FIVE townhouses are being built in Bendigo to help women and children experiencing or at risk of homelessness.
YWCA National Housing expects to be inundated with applications for the properties, which are expected to be built by June.
Women and children who have experienced family violence will be prioritised as tenants. However, YWCA National Housing's Jan Berriman said the townhouses would not be crisis accommodation.
"It's long-term affordable housing," she said.
The three-bedroom townhouses will be rented out at 75 per cent of the market rate.
"Many women in the Greater Bendigo area face serious barriers to affordable housing, particularly those who have experienced family violence," Ms Berriman said.
"One-third of working women in Bendigo earn less than $400 a week and more than half of women of working age in the region are not in the labour force.
"The crisis is set to worsen with the region's population forecast to rise to 156,000 by 2036, requiring an additional 900 homes per year."
The Bendigo East project is the national women's housing provider's first built-to-rent initiative.
Long-term residents will have the option of buying their homes.
Ms Berriman said Bendigo was selected because of the high need within the community.
"I think that's mainly around the affordability issues for people coming from the city and purchasing into Bendigo, which is a bit of a new phenomenon and the growth for the regional city focus," she said.
Residents would be selected based on a needs study analysis.
Ms Berriman said YWCA would be keen to keep a list of interested applicants so it could demonstrate the demand for affordable housing for women and their children to government.
She said women were the fastest growing group of people at risk of homelessness in Australia because they were often unable to afford the private rental market, and demand for affordable rental properties outstripped supply.
"Bendigo is a stark example of this tragic reality," Ms Berriman said.
She said YWCA would love to build more projects in Bendigo like the built-to-rent initiative.
However, there would need to consider how it would be financed.
"We have self-funded this project through YWCA National Housing," Ms Berriman said.
The initiative is worth $2.2-million.
GJ Gardner is partnering with YWCA on the project.
"We felt it was a really good project to be involved in," GJ Gardner's Danny Breen said.
"It's obviously a need Bendigo has. We sort of felt that it was really intertwined with our business models and ethics and we're really glad to be behind it all."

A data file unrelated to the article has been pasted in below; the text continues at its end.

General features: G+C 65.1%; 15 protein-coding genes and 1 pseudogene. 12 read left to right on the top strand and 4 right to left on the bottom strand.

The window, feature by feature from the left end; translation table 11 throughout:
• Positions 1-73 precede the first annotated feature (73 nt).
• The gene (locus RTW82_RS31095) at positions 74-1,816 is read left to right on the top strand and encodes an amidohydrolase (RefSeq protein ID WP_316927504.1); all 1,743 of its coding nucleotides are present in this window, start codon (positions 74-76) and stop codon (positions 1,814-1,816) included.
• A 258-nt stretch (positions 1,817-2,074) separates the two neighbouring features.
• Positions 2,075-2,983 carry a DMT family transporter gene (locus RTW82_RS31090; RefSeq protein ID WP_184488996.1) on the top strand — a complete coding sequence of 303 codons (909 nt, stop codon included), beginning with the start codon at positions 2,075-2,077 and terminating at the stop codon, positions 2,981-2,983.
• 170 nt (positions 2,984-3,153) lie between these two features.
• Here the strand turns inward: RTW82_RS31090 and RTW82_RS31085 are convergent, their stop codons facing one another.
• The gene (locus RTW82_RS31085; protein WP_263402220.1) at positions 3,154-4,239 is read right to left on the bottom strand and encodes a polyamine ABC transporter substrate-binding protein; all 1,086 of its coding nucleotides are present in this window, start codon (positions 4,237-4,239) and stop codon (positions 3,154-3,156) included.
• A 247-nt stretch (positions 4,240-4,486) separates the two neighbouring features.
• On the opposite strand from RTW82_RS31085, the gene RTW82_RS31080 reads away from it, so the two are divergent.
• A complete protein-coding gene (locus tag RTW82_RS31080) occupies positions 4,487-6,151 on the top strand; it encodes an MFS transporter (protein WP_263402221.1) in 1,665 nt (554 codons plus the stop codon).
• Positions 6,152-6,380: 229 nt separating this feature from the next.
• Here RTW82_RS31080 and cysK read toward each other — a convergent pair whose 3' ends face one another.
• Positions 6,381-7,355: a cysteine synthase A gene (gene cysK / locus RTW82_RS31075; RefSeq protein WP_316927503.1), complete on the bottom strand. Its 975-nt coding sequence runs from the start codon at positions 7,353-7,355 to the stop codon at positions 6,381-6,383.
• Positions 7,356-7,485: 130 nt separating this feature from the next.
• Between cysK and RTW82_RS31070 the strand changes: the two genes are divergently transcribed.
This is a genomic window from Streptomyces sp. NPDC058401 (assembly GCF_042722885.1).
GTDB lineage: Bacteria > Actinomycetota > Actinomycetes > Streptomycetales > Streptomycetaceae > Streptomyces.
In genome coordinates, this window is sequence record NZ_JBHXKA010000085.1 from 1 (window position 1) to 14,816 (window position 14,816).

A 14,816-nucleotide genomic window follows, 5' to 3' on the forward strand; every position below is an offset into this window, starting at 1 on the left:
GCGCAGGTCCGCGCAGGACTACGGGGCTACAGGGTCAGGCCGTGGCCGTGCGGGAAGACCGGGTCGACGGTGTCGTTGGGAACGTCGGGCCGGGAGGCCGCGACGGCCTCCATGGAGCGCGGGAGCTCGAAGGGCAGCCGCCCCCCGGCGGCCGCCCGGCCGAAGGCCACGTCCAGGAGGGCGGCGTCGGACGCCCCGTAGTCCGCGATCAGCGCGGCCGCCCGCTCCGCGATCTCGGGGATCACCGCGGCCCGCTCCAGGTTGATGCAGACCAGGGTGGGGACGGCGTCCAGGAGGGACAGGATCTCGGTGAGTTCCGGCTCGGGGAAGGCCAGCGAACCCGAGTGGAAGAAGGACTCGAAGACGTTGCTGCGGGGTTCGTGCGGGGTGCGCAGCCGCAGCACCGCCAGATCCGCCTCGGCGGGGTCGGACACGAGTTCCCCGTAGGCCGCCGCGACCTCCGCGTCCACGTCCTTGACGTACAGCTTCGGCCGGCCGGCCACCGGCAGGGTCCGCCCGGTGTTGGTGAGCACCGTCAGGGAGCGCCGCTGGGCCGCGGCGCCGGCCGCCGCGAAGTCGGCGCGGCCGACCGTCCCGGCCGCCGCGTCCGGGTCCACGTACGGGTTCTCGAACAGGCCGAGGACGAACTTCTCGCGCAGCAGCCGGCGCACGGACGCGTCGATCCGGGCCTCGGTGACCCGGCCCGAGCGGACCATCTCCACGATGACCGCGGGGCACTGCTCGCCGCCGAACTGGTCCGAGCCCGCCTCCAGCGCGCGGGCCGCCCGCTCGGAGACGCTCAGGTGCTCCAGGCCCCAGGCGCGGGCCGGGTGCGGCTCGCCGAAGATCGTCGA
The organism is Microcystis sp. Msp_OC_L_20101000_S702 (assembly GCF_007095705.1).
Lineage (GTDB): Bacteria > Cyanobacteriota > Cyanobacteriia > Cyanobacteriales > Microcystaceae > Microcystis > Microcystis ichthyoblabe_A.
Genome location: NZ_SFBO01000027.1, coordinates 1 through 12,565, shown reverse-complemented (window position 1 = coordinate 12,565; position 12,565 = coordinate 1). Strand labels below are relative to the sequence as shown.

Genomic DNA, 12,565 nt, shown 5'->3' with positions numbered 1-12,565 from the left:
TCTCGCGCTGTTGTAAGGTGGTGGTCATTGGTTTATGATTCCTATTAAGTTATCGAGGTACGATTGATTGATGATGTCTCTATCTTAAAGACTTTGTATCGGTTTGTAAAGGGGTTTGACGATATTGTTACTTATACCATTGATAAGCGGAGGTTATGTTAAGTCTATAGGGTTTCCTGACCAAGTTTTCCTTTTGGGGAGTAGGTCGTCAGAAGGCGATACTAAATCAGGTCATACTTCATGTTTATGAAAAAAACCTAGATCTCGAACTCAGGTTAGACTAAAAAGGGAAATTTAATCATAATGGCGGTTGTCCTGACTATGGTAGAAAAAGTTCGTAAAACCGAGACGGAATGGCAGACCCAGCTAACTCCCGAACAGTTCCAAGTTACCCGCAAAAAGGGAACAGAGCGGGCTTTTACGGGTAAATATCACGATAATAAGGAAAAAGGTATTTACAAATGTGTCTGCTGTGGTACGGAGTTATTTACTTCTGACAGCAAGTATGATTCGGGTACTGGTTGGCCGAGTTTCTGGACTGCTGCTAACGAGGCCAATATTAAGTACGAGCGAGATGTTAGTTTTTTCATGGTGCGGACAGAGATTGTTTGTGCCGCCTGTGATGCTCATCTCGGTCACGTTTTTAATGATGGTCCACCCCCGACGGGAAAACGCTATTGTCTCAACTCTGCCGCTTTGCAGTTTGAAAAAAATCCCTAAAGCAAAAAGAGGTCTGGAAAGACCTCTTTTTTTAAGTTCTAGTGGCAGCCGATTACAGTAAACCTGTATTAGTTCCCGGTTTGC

He said creating affordable housing took a bit of work.
"We obviously worked with the guys pretty hard to try and work in different materials and make the cost of it affordable for both the client and for their needs as well," Mr Breen said.
The initiative was well received by Bendigo-based housing and specialist women's services.
Annie North chief executive Julie Oberin said targeted affordable housing for women and children was "really good".
Haven; Home, Safe's Trudi Ray said there were so many financial and structural barriers that placed women at housing risk.
"The only way to combat the housing crisis is with more housing," she said.
Haven believes extra savings from a new loan arrangement could contribute to the creation of 90 houses that are in the pipeline and assist with plans for up to 900 homes, over time.
The homes would be distributed throughout the state.
A $65-million National Housing Finance and Investment Corporation loan was last month announced for Haven.
The new loan replaced a more expensive commercial finance deal.
Haven chief executive Ken Marchingo expected the arrangement to result in savings of $1m a year every year for the next 10 years.
Speaking about challenges in the rental market in Bendigo earlier this year, Centre for Non-Violence chief executive Margaret Augerinos said family violence had been the leading contributor to families and individuals seeking support from housing and homelessness agencies for many years.
She said agencies were seeing an increase in the number of older single women.
"They're thrust onto a single person's Newstart allowance... we know the issues with Newstart," Ms Augerinos said.
In terms of a social housing response, she said there was very little available for single people at all, let alone single women.
A lack of supports mean some women had had to leave their communities and move elsewhere, which Ms Augerinos said caused other issues.
"Unless we invest in this unfortunately we're just going to create a bigger pool of people experiencing housing stress," she said.
"We need to be working on a range of strategies."
The prevention of violence against women and their children was among the work Ms Augerinos said needed to be done.
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